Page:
God makes it clear that He alone is our comforter. We need to take our pain to Him and let His presence exchange our sorrow with joy. Psalm 16:11 says, “…you will fill me with joy in your presence…” It’s in the presence of “the Father of compassion and the God of all comfort, who comforts us in all our troubles“(2 Corinthians 1:3-4) where we find comfort and a lasting joy that can’t be taken from us by hard circumstances. Comparison can never do this!

The Lord recently revealed something to me in regard to mystery. We humans tend to be hypocrites when it comes to what mystery we’re comfortable accepting. We ask questions regarding the mysteries of pain and suffering but never ask the same questions about our blessing and provision. We don’t wrestle through why we were born into a country with freedoms, a strong economy, job opportunities, clean water and sanitation. We know it is a mystery as to why we were born here and others were born into countries with none of these things. Yet, we accept this mystery often without a second thought.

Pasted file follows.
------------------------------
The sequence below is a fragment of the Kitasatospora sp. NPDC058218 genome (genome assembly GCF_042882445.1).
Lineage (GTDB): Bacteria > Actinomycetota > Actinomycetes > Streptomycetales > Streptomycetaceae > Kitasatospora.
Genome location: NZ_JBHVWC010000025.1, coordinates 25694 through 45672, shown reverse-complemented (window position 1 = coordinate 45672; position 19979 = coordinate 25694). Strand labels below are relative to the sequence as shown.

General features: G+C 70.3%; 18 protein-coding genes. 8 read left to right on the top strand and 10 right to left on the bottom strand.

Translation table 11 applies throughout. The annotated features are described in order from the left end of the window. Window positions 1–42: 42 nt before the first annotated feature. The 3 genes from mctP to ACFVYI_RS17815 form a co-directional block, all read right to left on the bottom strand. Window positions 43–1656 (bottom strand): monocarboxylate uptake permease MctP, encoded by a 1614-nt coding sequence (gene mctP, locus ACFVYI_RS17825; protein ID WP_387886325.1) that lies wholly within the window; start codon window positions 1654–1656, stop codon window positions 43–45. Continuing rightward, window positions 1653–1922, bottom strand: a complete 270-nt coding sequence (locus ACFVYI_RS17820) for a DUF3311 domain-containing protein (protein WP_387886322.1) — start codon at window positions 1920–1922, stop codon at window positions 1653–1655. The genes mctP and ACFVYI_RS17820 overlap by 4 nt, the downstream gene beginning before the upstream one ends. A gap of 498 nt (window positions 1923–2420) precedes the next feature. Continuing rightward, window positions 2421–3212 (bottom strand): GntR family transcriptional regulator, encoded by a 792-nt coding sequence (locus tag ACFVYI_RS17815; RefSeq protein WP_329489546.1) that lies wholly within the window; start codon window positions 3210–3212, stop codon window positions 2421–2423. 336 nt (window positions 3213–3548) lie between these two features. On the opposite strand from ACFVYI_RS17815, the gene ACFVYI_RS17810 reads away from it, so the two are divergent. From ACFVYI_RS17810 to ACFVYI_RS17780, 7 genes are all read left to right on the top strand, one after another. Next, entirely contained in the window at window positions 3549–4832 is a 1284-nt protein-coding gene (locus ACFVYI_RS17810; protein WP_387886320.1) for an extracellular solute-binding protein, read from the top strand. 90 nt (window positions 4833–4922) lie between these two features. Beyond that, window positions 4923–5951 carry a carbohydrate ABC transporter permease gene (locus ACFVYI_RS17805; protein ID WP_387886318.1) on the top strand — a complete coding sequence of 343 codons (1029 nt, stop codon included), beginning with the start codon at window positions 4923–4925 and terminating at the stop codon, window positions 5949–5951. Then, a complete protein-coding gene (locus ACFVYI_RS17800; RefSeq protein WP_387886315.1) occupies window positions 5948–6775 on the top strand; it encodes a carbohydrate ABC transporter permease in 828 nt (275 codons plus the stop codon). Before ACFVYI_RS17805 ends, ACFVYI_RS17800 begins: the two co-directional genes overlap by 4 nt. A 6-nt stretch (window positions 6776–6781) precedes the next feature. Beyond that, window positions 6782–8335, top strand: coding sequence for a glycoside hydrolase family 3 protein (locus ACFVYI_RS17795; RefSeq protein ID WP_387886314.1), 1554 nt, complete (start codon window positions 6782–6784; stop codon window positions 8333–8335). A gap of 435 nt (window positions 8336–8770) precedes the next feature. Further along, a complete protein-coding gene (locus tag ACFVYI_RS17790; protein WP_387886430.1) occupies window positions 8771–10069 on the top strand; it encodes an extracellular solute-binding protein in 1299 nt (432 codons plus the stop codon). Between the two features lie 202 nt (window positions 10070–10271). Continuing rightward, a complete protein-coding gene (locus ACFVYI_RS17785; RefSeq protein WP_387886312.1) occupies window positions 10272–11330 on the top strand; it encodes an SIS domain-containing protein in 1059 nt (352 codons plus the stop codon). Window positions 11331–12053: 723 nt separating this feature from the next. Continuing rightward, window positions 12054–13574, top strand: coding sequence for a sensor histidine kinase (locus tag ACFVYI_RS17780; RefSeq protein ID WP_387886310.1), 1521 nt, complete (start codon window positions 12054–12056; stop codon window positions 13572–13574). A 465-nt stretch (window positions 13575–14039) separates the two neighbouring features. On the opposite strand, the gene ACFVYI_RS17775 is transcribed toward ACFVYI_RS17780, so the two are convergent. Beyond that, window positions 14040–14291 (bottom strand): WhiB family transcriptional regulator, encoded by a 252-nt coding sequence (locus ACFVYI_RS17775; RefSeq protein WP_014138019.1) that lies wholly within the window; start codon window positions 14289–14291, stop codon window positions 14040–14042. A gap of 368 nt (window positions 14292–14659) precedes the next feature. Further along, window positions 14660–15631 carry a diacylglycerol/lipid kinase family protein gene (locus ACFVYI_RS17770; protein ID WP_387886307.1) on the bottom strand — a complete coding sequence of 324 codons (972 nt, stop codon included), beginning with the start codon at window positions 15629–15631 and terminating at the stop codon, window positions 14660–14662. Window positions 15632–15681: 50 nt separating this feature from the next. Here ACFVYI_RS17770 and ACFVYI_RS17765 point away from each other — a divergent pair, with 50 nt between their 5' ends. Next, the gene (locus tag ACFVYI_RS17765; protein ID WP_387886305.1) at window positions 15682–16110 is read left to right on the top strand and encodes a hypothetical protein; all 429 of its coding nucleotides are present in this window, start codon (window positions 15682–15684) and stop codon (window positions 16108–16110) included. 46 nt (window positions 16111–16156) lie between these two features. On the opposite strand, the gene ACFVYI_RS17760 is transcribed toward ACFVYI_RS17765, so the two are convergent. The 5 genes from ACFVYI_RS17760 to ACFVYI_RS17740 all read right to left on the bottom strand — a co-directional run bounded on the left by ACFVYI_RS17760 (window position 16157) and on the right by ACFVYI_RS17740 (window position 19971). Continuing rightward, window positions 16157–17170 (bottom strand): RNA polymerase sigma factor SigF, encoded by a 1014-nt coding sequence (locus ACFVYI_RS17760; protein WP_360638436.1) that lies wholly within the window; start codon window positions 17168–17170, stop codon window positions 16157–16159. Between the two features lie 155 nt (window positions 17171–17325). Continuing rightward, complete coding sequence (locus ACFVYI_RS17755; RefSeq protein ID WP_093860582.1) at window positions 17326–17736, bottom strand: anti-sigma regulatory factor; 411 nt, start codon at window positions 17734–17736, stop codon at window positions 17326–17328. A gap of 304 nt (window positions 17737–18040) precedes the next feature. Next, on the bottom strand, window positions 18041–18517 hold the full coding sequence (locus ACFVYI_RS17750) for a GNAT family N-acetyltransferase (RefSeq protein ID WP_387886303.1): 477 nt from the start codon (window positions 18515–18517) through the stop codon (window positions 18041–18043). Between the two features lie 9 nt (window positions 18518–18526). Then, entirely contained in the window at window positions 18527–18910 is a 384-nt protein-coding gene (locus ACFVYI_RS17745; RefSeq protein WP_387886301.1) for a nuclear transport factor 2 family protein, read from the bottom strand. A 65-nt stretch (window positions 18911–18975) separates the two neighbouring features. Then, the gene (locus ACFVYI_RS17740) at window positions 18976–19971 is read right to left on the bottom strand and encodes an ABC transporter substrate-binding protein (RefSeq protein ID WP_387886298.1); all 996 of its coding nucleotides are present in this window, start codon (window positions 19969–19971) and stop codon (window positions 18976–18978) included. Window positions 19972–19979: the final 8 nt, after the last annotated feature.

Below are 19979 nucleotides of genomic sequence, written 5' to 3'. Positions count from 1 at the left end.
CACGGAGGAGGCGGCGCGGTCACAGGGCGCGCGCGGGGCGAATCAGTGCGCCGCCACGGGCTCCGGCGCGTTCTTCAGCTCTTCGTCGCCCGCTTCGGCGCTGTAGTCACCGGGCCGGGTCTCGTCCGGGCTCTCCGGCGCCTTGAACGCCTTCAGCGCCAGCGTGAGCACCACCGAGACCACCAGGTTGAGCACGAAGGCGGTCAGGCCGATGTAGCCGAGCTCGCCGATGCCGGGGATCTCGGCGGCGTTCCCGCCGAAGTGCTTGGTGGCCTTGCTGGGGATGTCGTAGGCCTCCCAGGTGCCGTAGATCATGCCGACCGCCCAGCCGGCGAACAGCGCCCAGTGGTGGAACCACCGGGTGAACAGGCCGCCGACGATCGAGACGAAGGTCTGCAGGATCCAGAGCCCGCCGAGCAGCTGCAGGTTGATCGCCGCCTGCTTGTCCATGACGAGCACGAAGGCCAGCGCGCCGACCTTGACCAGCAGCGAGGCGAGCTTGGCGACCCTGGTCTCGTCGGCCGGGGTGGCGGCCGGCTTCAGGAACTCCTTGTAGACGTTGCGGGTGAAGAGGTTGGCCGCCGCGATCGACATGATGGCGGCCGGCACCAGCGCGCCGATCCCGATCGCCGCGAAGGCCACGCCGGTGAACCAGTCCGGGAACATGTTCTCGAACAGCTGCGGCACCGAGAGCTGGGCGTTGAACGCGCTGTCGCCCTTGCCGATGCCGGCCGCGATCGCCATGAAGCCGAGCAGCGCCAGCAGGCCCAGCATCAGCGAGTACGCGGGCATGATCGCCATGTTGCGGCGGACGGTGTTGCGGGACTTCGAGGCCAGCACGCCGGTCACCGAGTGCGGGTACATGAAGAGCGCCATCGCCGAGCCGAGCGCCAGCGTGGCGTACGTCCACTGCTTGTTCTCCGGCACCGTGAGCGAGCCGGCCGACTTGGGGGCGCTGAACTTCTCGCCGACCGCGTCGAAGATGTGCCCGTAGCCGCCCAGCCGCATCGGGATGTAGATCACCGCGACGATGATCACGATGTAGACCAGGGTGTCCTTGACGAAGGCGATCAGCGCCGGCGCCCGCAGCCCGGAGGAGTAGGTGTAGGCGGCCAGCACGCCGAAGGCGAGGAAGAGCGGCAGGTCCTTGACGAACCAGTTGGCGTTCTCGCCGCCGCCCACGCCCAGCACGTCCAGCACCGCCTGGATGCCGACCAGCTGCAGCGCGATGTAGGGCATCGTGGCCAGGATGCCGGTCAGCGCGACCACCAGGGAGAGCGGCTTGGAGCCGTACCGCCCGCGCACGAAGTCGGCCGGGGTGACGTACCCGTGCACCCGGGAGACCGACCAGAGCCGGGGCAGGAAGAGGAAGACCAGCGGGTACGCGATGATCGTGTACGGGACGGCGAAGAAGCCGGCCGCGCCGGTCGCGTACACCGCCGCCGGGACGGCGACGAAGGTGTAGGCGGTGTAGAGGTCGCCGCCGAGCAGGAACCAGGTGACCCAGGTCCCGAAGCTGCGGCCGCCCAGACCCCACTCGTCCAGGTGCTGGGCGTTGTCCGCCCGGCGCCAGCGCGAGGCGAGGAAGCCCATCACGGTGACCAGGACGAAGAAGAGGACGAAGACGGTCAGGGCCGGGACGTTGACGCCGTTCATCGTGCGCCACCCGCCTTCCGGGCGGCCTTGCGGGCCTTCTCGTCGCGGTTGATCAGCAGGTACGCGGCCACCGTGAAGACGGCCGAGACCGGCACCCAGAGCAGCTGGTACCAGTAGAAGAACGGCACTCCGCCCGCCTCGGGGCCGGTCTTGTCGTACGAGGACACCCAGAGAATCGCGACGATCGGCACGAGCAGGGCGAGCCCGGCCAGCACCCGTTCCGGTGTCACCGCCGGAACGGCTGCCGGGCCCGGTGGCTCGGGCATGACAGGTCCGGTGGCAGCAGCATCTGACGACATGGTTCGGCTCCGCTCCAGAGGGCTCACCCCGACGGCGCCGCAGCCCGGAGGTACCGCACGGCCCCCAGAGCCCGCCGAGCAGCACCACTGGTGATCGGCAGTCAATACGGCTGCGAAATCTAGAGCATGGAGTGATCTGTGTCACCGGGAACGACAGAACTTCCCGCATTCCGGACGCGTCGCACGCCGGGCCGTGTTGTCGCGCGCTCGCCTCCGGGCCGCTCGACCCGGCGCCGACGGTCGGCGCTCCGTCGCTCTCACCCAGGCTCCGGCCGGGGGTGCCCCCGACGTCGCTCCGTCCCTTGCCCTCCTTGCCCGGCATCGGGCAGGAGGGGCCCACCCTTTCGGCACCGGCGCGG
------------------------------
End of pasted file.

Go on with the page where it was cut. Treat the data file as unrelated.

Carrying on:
However, we love to ask “why me” when we get an illness, or have a financial crisis, or troubled relationships. We embrace the mystery of blessing just fine but can’t bear to embrace the mystery of suffering. If the answer to the question “why was I born into a middle-class family in the one of the greatest countries in the world” is above my pay grade, then certainly why my friend got cancer is above my pay grade. Both are mysteries and both are beyond my understanding. To accept one as mystery and demand answers for the other is hypocrisy.

The healthy response to suffering in our life is to take our grief and our pain to the Lord. We take it to Him and allow Him to comfort us. When we think we have to make sense of it and figure it all out, we step out of our role as trusting sons and daughters of the Father. Embracing mystery and trusting the Lord with things that are beyond our understanding is a part of living in a broken and fallen world.

What mystery in your own life is the Lord asking you to trust Him with?

What do you need to take to the Lord to receive His comfort?